Next stops were along the way to Northampton to gather caches and have a few laughs. The Piper is highly competitive at this game and happy to knock me flying enroute to the coordinates. Unfortunately Chiverton House Museum was closed so we couldn’t visit. In fact almost all of Northampton was closed and we couldn’t even get coffee. That meant I could request a visit to The Lavender Valley Farm (my cunning plan worked). We had a lovely lunch here and enjoyed each others company, some delicious food and a good view. It also gave us time to reflect on the fun of geocaching to find The Nomad.
After our yummy and late lunch we headed home via the fish farm which was initially for a look and turned into a great afternoon past time for The Pipe and Newby. I was simply the fishing lackey (nothing new there) but the delight on the face of the fisho was worth it. He was heard to reflect on the way home that “time spent with family and friends is priceless”. If you make it to the Chapman Valley be really sure to go to the fish farm and chat to the young man that runs it. He is a lovely person, who allowed us to stay beyond closing (we got there 15 minutes before it was due to shut) and checked on us and his fish to make sure we were still having fun. The Piper and The Newby caught some great Silver Perch and tried their hands at the monster Barra but they were all full up. The ones that got away were huge as always …  

Monday …
Finally a bright and sunny day. Be careful what you wish for, this turned into some real heat in the Kalbarri National Park. We headed to Kalbarri for the day to show The Piper around and revisit a great place. First stop was Binnu (for a cache cause there ain’t much else there at all) then on to Ross Graham lookout in Kalbarri NP. I’ve been to the NP before but not this part so I enjoyed the short walk. From here, with a grumpy Piper, we headed to Natures Window and enjoyed this walk as well. The place wasn’t too crowded so we got the obligatory pics and headed into town for a pie and puffy toot at from the bakery with a view to die for at Chinaman’s Beach.
The next stop was Jacques Beach for a surf to delight us all. This is just the best spot to get wet, get a wave, get happy and get back in the car all sandy and salty. The Piper loved it and would happily have stayed all day, despite initially thinking the waves were too small for his liking. Unfortunately the coffee guys weren’t there but never mind. It was a wonderful hour of fun.
Finally we turned for home but it won’t surprise you that it still took us hours to get there thanks to the many terrific spots to stop along the way. The Piper and Newby were determined to dig up a large part of the NP in search of a small package but I convinced them it was not a great idea. So overall our day was a combo of TFTCs and DNFs all rolled together to make for some great fun in a fabulous part of the world. We missed so much that we wanted to do so we have to go back to hang out at Hutt River Province, explore Port Gregory and the Convict Hiring site as well as head down to Horrocks.

Tuesday …
All good things must come to an end or as The Newby says (cue best Scottish impersonation) “the party is over”. But not before we have one last day, albeit spent on the road traveling home. We really do personify the idea that its the journey, not the destination,  that’s  important. We left the campsite bang on 10am and stashed a cache shortly after at Tarcoola. We could have all popped the camper and stayed there indefinitely, the beach was stunning and almost empty. The Piper was busting to bust out the boogey board but I promised more water later in the day. back in the car the plan was to sped an hour in Greenough but in reality we spent an hour in a couple of spots on the western side of the highway and didn’t make it to the main part of town. Anyone surprised?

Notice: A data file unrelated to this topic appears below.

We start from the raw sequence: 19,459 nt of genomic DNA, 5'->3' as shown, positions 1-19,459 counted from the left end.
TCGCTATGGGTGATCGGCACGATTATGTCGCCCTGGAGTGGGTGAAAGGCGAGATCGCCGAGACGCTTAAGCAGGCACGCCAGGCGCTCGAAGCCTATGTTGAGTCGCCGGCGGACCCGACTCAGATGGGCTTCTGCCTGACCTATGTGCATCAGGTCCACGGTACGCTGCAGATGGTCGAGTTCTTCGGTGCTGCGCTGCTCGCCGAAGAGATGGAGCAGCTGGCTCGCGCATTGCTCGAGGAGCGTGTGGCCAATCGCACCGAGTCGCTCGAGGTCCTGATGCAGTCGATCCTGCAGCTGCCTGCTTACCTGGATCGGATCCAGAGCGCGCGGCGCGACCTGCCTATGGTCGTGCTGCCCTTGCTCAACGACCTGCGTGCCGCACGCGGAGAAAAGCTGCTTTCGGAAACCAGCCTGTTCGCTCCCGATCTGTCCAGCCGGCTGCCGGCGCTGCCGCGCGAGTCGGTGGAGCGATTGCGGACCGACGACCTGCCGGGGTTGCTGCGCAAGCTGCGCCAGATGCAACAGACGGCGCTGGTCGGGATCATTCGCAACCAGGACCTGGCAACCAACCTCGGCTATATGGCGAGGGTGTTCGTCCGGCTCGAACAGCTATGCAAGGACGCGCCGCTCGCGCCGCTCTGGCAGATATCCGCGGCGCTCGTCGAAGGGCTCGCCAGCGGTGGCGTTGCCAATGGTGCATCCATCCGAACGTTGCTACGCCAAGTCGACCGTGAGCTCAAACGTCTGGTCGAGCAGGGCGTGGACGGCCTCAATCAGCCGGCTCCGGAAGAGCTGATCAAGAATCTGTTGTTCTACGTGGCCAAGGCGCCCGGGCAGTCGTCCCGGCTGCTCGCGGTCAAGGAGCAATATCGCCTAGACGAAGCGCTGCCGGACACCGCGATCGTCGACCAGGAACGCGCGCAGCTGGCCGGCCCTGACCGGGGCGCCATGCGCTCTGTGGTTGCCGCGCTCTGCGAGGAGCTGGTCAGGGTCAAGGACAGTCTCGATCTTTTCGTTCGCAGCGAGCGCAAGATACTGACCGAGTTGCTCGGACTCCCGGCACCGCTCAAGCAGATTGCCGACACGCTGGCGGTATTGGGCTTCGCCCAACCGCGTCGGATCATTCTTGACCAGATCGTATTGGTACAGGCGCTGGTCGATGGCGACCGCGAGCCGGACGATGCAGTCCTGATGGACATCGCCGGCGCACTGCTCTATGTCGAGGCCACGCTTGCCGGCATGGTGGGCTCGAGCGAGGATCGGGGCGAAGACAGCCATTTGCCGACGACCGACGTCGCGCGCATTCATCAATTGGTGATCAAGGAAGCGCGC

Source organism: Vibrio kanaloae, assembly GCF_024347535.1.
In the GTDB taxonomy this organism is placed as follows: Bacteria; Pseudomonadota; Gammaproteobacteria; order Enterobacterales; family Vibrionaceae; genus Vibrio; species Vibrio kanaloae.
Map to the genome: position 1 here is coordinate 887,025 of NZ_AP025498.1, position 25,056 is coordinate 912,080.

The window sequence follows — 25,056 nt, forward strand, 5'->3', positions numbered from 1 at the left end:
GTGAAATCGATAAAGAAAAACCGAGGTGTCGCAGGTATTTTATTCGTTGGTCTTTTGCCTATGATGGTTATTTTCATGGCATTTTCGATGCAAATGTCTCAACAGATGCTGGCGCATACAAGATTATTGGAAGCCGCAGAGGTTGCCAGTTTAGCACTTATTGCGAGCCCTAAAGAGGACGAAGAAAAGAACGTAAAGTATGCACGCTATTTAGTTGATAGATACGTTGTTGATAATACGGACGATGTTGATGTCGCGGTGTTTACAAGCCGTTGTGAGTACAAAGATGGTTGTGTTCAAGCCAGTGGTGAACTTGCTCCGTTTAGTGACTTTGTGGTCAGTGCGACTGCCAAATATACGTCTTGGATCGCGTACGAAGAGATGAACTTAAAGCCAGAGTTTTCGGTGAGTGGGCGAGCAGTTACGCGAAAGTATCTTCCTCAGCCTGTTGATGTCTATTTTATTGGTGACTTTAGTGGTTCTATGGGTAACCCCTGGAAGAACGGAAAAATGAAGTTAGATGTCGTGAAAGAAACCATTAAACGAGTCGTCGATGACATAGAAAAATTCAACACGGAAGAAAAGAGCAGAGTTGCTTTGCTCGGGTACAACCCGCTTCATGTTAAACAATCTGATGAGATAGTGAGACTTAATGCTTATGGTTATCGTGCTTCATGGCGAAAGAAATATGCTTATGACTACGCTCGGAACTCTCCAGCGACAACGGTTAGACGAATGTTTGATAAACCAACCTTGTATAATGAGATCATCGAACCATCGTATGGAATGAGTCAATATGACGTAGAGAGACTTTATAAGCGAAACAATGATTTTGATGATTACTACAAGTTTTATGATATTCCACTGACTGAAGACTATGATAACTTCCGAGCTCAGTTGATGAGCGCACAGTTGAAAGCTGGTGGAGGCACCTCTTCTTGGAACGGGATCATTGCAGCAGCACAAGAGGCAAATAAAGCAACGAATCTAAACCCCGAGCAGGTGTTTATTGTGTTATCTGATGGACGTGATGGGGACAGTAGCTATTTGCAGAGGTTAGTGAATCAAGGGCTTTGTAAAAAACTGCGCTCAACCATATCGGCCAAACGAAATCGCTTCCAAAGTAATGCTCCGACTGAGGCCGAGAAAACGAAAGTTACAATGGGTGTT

First stop was the convict bridge, built in 1864, that is undergoing restoration but is nonetheless impressive especially as it is apparently the oldest timber bridge still in use on a public road and has much of the original timber and stone work in place. How do I know? Well I’m not that old so it must be from a cache of information. Next stop was St Katherine’s Hall for a stop long enough to burn fair skin and fry the patience of the saint herself, before heading for the new bridge where the soloavo finally popped the cache cherry! The victory dance didn’t rival that of The Newby a couple of days previously (Taps Aff v Taps Oan) but the passing traffic were not doubt glad. With very little of Greenough experienced but heaps learned we decided to head for Green Head to eat lunch and have a rest. This turned out to be a fantastic decision.
I’ve never been here although I’ve driven past it. We got to see it at its best, the day after Easter so there was almost no one there. As you can see from the photo below our lunch spot was simply stunning, with a picture perfect view out the window and The Piper had the water to himself. It’s great being self sufficient and with a loaf of bread and a ‘fridge full of food we had a picnic before walking up to the lookouts to check out Dynamite Bay. And what a dynamite bay it is. The pic below is not a pano. Lunch turned into a 3 hour stop and we dragged ourselves away after coffee from the general store. I thought the seals were our last stop but it wasn’t to be with the need to cache burning for The Piper and Newby, we stopped in Jurien and knocked over half the basic ones before finally hitting the long road home. Our trip ended uneventfully although we were shattered from the excitement and sunshine.
If you’re considering a weekend not too far from Perth with heaps to do, don’t discount basing yourself in Geraldton and tripping around. It really is a great part of the world and very underrated.